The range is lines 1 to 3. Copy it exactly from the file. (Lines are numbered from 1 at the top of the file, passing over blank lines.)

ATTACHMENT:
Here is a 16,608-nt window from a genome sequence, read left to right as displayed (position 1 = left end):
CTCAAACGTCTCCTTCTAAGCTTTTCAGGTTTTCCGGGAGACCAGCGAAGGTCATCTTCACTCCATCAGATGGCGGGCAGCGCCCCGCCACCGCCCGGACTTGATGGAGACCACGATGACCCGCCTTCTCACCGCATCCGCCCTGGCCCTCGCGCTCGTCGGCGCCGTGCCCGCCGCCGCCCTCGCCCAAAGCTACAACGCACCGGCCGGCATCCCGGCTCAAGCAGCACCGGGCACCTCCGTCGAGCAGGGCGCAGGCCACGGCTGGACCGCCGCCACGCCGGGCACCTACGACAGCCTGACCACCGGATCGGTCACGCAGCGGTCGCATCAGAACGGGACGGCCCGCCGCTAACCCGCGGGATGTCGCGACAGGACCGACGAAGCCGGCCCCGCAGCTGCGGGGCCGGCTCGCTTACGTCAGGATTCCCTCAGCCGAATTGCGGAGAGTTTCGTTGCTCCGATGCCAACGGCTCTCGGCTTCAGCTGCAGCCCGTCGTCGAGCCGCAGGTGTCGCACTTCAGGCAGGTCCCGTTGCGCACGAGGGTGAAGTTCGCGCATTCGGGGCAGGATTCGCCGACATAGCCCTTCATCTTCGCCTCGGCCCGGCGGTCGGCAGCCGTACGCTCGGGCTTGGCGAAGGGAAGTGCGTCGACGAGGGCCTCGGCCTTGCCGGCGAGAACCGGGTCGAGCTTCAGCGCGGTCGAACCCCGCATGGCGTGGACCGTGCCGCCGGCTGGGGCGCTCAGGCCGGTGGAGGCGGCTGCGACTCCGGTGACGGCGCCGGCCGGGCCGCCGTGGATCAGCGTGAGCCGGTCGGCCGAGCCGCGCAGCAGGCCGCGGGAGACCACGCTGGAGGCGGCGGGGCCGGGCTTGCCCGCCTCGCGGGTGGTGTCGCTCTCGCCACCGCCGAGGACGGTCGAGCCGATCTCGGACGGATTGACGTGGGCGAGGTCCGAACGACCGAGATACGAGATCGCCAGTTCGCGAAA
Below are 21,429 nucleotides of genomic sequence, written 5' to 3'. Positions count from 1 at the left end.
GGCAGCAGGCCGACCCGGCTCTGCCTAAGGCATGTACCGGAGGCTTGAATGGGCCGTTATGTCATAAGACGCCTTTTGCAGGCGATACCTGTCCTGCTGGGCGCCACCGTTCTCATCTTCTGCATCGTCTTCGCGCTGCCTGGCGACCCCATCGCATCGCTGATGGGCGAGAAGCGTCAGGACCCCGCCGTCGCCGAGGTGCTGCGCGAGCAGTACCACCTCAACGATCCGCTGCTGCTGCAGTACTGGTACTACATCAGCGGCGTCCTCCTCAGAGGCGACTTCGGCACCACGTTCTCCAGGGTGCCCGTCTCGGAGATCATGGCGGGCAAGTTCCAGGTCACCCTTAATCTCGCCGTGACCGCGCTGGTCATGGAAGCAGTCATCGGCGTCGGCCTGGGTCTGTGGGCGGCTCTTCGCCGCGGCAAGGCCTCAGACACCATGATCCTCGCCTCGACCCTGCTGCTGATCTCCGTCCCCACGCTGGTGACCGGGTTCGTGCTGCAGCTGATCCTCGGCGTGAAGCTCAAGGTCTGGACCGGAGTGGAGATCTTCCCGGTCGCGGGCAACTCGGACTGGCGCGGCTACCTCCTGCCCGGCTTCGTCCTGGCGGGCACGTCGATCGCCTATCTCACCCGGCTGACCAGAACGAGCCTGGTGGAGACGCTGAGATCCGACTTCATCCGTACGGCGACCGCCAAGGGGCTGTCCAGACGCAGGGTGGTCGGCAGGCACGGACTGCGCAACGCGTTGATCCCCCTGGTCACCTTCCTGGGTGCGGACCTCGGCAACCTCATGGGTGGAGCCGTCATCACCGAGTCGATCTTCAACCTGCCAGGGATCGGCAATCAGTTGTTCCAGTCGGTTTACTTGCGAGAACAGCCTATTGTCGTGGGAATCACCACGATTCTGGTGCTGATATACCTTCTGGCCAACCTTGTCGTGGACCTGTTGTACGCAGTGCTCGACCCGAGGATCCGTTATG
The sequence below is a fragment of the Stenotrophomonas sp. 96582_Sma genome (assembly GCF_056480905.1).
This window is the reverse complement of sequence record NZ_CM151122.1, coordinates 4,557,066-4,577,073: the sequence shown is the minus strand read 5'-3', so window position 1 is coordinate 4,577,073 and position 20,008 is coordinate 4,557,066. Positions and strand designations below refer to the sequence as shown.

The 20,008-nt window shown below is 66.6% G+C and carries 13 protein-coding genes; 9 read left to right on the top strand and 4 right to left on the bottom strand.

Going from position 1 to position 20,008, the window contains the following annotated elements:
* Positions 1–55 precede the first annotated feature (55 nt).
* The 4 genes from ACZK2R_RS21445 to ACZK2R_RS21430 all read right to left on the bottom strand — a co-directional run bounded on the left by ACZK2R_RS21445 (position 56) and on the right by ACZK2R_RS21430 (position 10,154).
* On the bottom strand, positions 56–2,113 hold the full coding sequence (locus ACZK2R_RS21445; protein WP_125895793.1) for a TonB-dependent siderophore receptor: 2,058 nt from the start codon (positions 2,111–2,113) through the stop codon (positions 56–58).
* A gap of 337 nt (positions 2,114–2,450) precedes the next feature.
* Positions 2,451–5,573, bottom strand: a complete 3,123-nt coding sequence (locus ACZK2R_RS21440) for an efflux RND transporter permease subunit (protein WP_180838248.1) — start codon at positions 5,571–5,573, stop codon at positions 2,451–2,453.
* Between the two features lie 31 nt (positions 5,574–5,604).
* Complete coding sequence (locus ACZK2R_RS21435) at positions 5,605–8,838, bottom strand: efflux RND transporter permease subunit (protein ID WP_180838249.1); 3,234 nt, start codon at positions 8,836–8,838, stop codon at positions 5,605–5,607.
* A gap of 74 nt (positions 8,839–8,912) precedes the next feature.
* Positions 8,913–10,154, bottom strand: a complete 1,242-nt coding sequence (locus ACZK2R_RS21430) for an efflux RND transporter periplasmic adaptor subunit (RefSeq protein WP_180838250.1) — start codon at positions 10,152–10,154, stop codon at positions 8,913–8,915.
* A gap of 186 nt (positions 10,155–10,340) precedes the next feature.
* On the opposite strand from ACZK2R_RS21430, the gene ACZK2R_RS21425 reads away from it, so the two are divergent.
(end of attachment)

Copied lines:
Here is a 16,608-nt window from a genome sequence, read left to right as displayed (position 1 = left end):
CTCAAACGTCTCCTTCTAAGCTTTTCAGGTTTTCCGGGAGACCAGCGAAGGTCATCTTCACTCCATCAGATGGCGGGCAGCGCCCCGCCACCGCCCGGACTTGATGGAGACCACGATGACCCGCCTTCTCACCGCATCCGCCCTGGCCCTCGCGCTCGTCGGCGCCGTGCCCGCCGCCGCCCTCGCCCAAAGCTACAACGCACCGGCCGGCATCCCGGCTCAAGCAGCACCGGGCACCTCCGTCGAGCAGGGCGCAGGCCACGGCTGGACCGCCGCCACGCCGGGCACCTACGACAGCCTGACCACCGGATCGGTCACGCAGCGGTCGCATCAGAACGGGACGGCCCGCCGCTAACCCGCGGGATGTCGCGACAGGACCGACGAAGCCGGCCCCGCAGCTGCGGGGCCGGCTCGCTTACGTCAGGATTCCCTCAGCCGAATTGCGGAGAGTTTCGTTGCTCCGATGCCAACGGCTCTCGGCTTCAGCTGCAGCCCGTCGTCGAGCCGCAGGTGTCGCACTTCAGGCAGGTCCCGTTGCGCACGAGGGTGAAGTTCGCGCATTCGGGGCAGGATTCGCCGACATAGCCCTTCATCTTCGCCTCGGCCCGGCGGTCGGCAGCCGTACGCTCGGGCTTGGCGAAGGGAAGTGCGTCGACGAGGGCCTCGGCCTTGCCGGCGAGAACCGGGTCGAGCTTCAGCGCGGTCGAACCCCGCATGGCGTGGACCGTGCCGCCGGCTGGGGCGCTCAGGCCGGTGGAGGCGGCTGCGACTCCGGTGACGGCGCCGGCCGGGCCGCCGTGGATCAGCGTGAGCCGGTCGGCCGAGCCGCGCAGCAGGCCGCGGGAGACCACGCTGGAGGCGGCGGGGCCGGGCTTGCCCGCCTCGCGGGTGGTGTCGCTCTCGCCACCGCCGAGGACGGTCGAGCCGATCTCGGACGGATTGACGTGGGCGAGGTCCGAACGACCGAGATACGAGATCGCCAGTTCGCGAAA
Below are 21,429 nucleotides of genomic sequence, written 5' to 3'. Positions count from 1 at the left end.